LGBTQ+ representation in film and television hasn’t always been the greatest, though the turn of the 21st Century proved to be a pivotal time in representation. Mainstream films largely avoided gay themes while those that did have queer themes weren’t widely seen. Network television was taking baby steps towards queer visibility, such as in 1991, when NBC aired the first lesbian kiss on an episode of L.A. Law. Six years later, Ellen DeGeneres came out.
While gay, lesbian, and transgender individuals are becoming more widely represented in television and film, bisexual individuals are less seen, both in real life and on the screen. Bi-erasure is ignoring, dismissing, or explaining away bisexuality in culture, media, or history due to stereotypes. Many assume that bisexuality is a phase, and the person claiming to be bisexual is really just gay or straight depending on the sex of their partner. Others say that bisexuality is not real, and that the person should be identifying as pansexual. As such, bisexual individuals may struggle finding representation on screen. So, here are the 20 all-time best bisexual characters in TV history.
Kalinda Sharma — The Good Wife
Private investigator Kalinda Sharma is a groundbreaking character, because she didn’t have a coming-out moment. The Good Wife star was openly bisexual from day one and the showrunners never made her sexuality the core of her character. The fierce sleuth was one of the few empowered female characters on CBS at the time. Plus, Kalinda had more relationships with women than with men in the series, a refreshing contrast to many bi characters who have only one same-sex affair. It’s easy to see why actress Archie Panjabi won an Emmy for her portrayal of Kalinda.
Callie Torres — Grey’s Anatomy
Grey’s Anatomy is a medical drama television series that first premiered on March 27, 2005 on ABC. The series focuses on the lives of surgical interns, attendings, and residents as they become seasoned doctors. As a drama, the series also focuses on the characters balancing their professional and personal lives. Callie Torres, played by Sara Ramirez, was openly bisexual on Grey’s Anatomy. A recurring character in season two and a main character from season three to 12, she realized she wasn’t straight in season four. Callie was one of the first prominent bisexual characters on TV, as well as one of the longest-running queer series regulars.
Frank Underwood — House of Cards
House of Cards stars Kevin Spacey as the calculated and conniving POTUS Frank Underwood. Despite being, well, evil, House of Cards did present a dominant bisexual man in a position of power in Washington as its lead. While the accusations against Spacey damaged his career and victims, it also damaged one of the most visionary portrayal or bisexuality. Underwood has a raw masculinity that intertwines perfectly with his sexual identity.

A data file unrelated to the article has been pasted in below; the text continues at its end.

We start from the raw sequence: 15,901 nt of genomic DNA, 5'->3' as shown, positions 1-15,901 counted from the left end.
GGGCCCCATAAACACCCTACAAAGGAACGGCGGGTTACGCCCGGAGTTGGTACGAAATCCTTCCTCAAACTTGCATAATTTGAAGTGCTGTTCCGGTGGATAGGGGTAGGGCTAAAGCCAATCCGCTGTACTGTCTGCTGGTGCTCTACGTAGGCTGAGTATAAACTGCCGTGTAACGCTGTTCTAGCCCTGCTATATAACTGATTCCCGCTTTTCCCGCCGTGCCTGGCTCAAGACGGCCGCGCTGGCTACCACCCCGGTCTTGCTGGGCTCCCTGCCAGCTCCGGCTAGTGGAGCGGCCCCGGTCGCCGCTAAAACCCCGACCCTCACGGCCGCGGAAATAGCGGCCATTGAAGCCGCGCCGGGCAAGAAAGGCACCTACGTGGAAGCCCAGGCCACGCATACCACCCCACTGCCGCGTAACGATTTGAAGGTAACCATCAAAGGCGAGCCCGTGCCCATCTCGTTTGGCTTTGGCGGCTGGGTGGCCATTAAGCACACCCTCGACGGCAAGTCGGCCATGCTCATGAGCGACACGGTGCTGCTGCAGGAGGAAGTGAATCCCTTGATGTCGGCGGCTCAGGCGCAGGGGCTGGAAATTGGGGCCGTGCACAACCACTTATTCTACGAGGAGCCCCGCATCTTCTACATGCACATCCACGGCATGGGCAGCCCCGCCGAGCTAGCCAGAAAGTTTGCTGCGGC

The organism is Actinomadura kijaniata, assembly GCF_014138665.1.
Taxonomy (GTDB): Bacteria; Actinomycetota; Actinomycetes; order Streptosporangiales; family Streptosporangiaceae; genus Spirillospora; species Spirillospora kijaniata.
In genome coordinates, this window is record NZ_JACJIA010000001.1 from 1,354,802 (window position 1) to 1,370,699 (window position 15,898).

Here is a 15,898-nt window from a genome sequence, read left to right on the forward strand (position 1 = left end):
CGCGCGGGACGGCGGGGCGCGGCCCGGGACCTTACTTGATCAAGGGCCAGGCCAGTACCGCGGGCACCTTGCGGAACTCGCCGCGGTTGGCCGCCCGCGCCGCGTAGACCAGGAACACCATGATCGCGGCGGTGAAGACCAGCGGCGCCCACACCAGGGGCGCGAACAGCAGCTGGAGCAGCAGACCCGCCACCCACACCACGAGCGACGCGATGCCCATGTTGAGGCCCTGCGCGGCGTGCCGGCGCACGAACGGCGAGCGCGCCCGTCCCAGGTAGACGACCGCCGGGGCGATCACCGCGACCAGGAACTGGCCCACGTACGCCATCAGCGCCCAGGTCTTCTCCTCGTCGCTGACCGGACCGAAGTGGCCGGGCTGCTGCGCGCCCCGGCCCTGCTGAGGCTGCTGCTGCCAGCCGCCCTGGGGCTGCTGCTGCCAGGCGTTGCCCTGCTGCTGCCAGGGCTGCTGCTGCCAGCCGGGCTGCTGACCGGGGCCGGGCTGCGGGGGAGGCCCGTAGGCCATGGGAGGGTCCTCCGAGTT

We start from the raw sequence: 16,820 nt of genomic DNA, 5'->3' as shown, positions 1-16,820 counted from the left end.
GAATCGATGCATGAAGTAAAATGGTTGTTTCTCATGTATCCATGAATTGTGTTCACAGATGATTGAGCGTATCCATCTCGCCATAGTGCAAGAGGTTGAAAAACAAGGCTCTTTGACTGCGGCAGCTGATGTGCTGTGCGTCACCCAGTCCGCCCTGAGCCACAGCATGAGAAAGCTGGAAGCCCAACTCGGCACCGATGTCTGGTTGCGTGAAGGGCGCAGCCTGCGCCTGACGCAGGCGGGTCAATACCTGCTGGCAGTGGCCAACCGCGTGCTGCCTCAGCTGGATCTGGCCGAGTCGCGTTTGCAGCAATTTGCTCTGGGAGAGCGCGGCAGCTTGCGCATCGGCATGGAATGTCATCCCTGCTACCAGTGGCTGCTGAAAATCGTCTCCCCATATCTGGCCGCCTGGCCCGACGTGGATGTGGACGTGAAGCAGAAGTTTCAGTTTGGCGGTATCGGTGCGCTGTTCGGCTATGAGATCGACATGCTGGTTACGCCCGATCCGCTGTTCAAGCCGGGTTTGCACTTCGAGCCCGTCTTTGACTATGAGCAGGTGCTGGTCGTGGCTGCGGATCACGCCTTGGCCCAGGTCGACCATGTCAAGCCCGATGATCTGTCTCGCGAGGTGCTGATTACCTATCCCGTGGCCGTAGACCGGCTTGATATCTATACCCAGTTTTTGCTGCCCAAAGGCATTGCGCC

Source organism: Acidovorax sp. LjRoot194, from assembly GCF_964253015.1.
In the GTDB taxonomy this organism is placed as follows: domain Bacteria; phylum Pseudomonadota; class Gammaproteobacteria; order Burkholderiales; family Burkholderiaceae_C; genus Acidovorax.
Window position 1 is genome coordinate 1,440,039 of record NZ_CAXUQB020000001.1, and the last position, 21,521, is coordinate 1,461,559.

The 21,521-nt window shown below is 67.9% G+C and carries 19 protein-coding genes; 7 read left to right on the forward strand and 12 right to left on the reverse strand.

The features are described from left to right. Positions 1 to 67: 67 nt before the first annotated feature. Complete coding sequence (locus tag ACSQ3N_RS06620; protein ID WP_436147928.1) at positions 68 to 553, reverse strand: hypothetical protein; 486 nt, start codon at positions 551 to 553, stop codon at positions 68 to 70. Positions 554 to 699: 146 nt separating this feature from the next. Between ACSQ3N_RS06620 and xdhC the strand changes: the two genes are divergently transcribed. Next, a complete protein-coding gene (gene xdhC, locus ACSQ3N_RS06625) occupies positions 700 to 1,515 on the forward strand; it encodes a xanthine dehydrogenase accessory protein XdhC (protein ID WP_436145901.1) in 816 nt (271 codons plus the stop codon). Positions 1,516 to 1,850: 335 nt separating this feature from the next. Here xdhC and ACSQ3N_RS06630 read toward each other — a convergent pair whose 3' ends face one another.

Annalise Keating — How to Get Away with Murder
How to Get Away with Murder is a legal drama thriller starring Viola Davis as Annalise Keating, a defense attorney and law professor at a Philadelphia university. Along with five of her students, she becomes entangled in a murder plot. Annalise’s key relationships are with Tom Verica’s Sam, who starts out as her therapist, and Famke Janssen’s Eve, who she had a long-term relationship with prior to Sam. Later in the series, Annalise and Eve rekindle their love. Annalise is a major character lead on television, and her being bisexual is a huge step towards greater representation for the bisexual community.
Willow Rosenberg — Buffy the Vampire Slayer
Alyson Hannigan played Buffy’s best friend Willow from 1997 to 2003 on Buffy the Vampire Slayer. She helps Buffy hunt vampires until learning that she is a witch with powers she must learn to control. In the early seasons, Willow has two major relationships with men, but then the series broke ground for the LGBTQ+ community when she forms a relationship with Amber Benson’s Tara Marclay. Despite Tara’s tragic and heavily criticized death, her relationship with Willow is still celebrated and revolutionized the way relationships between women were portrayed onscreen.
Rosa Diaz — Brooklyn Nine-Nine
Rosa Diaz is proof that television doesn’t need to make a character’s sexual orientation their entire personality. Rosa’s coming out was explored and dissected over two episodes and was made more genuine thanks the actress who plays her. Stephanie Beatriz is openly bisexual and advocated greatly for her character to be queer as well. Rosa is a cold, icy character, but is still one of the best characters on Brooklyn Nine-Nine, especially when the show unfolds her experiences as a bi woman.
Alex Kelly — The O.C.
The O.C. is a teen drama television series that focuses on a troubled but gifted young man from a broken home, who is adopted by a wealthy family. He and his socially awkward brother deal with life as outsiders in the high-class life. Oliva Wilde plays Alex Kelly who, while not a major character, has a memorable and pivotal story line on The O.C. Her sexual orientation boosted the visibility of bisexuality on television and became an icon for many fans.
Oberyn Martell — Game of Thrones
HBO’s Game of Thrones wasn’t exactly known for its progressive depictions of the LGBTQ+ community, but the characters from Dorne certainly represented a refreshing fluidity. Pedro Pascal’s Oberyn Martell is particularly treasured by fans. While his sexuality is never defined in the books, the showrunners decided to make this fan-favorite character explicitly bisexual, thus validating bisexuality on one of the most culturally relevant shows of its time.
Bo Dennis — Lost Girl
Lost Girl is a Canadian supernatural drama series that follows the life of a bisexual succubus named Bo Dennis, played by Anna Silk, as she learns to control her abilities, help those in need, and uncover her origins. As a succubus, sex was one of her main powers, and she needed to have sex to live. She will have sex with anyone – male, female, human, and fae. Her strong moral compass and her sex-positive attitude made for a progressive character rarely seen on television.
William Hill — This Is Us